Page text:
Millions of Britons face paying higher energy bills from January as the energy price cap is set to increase.
Ofgem has confirmed the price cap – which is currently at £1,834 – will be set at £1,928 a year for a typical household that uses gas and electricity and pays by direct debit, although people who use more energy will pay more than that.
While many will have already cut back on their gas and electricity usage as best they can during the cost of living crisis, some may want to work out which appliances guzzle the most energy to see if any more savings could be made.
The personal finance research site NimbleFins has analysed energy consumption data on some common household appliances.
The energy price cap will rise to £1,928 per year from January, Ofgem said
Under the price cap for September to December, using a tumble dryer once a day will cost around £128 to £227 a year, rising to between £136 and £240 once the new price cap comes into effect.
Using a dehumidifier for four hours each day would add up to anywhere between £99 and £276 per year under the current price cap, estimates suggest.
Under the January to March cap, this would cost an estimated £104 to £292 per year.
Many households have opted to ditch their ovens for alternatives which use less energy, although it’s not always the case that they are cheaper to run.
According to these calculations though, running an oven for one hour each day will cost between £49 and £99 a year.
It would cost £52 to £104 per year under the upcoming price cap.
On average, an air fryer will cost between £27 and £59 per year to use an air fryer for 20 minutes each day, rising to £28 to £63 from January.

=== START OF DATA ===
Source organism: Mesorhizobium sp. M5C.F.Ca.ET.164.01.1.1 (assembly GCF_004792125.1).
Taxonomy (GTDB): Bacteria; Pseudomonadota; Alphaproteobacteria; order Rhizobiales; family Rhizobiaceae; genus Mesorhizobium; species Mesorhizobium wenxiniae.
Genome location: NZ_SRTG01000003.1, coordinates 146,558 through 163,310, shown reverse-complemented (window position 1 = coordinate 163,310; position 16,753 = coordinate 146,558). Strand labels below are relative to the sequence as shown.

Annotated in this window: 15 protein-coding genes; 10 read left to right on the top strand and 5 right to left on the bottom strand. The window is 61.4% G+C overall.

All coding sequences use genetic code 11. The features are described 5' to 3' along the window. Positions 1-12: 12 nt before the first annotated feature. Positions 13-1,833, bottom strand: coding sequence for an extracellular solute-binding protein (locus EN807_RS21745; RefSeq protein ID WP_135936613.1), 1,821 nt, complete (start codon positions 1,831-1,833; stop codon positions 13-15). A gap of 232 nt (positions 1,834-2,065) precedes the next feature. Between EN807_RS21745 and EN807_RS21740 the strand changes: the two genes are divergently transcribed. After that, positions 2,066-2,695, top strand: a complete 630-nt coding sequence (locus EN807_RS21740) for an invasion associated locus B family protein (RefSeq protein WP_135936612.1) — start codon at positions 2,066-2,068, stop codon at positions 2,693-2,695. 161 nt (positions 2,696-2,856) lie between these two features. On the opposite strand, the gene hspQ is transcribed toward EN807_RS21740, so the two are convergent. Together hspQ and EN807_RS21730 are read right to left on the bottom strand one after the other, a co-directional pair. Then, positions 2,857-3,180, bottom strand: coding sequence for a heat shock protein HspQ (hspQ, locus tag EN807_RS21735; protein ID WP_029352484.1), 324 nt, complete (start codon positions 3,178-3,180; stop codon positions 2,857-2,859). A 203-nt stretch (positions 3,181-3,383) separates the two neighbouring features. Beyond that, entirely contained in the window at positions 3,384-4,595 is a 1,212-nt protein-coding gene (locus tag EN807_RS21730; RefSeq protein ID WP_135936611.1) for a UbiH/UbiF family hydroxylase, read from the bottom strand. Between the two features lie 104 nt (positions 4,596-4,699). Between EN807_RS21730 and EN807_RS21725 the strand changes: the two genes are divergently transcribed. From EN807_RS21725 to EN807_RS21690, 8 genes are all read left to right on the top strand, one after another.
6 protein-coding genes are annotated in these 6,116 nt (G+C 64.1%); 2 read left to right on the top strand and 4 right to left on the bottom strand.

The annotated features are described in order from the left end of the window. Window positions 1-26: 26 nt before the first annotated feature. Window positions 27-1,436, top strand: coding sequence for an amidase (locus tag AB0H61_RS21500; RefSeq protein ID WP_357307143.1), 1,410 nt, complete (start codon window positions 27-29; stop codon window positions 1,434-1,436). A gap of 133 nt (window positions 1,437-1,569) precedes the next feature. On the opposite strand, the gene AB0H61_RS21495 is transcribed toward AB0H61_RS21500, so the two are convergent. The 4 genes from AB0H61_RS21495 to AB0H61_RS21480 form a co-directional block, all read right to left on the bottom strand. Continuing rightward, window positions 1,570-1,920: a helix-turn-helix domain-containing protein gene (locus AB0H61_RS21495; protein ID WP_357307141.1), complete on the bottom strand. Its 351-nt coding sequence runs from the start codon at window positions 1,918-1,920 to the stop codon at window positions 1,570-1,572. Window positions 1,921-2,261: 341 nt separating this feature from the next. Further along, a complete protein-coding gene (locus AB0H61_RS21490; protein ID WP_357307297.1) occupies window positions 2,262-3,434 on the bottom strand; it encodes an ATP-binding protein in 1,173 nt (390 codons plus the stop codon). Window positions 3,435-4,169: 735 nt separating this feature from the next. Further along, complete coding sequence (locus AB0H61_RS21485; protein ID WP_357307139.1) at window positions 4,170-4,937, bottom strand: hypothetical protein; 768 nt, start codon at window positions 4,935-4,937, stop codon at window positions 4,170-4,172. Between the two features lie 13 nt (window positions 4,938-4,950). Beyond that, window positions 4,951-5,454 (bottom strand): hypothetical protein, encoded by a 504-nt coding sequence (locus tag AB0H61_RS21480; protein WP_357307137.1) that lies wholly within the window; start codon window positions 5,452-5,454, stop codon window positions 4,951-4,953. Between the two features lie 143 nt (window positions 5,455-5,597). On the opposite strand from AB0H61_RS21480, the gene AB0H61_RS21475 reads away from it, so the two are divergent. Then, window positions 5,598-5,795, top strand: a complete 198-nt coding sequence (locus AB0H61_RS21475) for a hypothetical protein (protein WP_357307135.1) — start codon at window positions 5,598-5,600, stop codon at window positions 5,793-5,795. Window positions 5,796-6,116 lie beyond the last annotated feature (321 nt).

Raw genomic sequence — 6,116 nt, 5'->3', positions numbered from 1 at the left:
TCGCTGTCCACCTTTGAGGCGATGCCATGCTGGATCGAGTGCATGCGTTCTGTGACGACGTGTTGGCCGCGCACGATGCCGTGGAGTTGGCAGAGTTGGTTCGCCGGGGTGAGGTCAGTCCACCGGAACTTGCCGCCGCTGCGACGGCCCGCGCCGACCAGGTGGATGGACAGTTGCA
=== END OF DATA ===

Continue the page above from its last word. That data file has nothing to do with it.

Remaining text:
A slow cooker is estimated to cost between £18 and £63 per year currently, based on it being used for six hours per day, three days each week.
This is set to increase to £19 to £67 over the year from January.
To use a washing machine once a day, it would currently cost around £59 to £99 per year.
The estimate will increase to between £63 and £104 from January 1.
Some may opt to keep warm under an electric blanket or throw rather than turning the heating on.
To use a washing machine once a day, it would currently cost around £59 to £99 per year
Costs will vary, but running an electric blanket for eight hours, 180 days per year, is estimated to cost between £23 and £78 a year.
From January, this would rise to £25 to £82.
Erin Yurday, CEO and co-founder of NimbleFins, said: “Energy prices remain stubbornly high so we wanted to uncover some of the worst offenders in the home to understand where they’re spending.
“If you ever needed evidence when telling someone to turn off the light – just one incandescent bulb costs £35 a year to keep on, and that rises to £38 from January.
“We were actually quite surprised that some less efficient slow cookers could cost more to use than a conventional oven.
“It can be confusing when different brands and models of the same appliance have different usages, so if you’re really trying to keep on top of things, monitoring how much your smart meter goes up when you switch something on can be a good start.”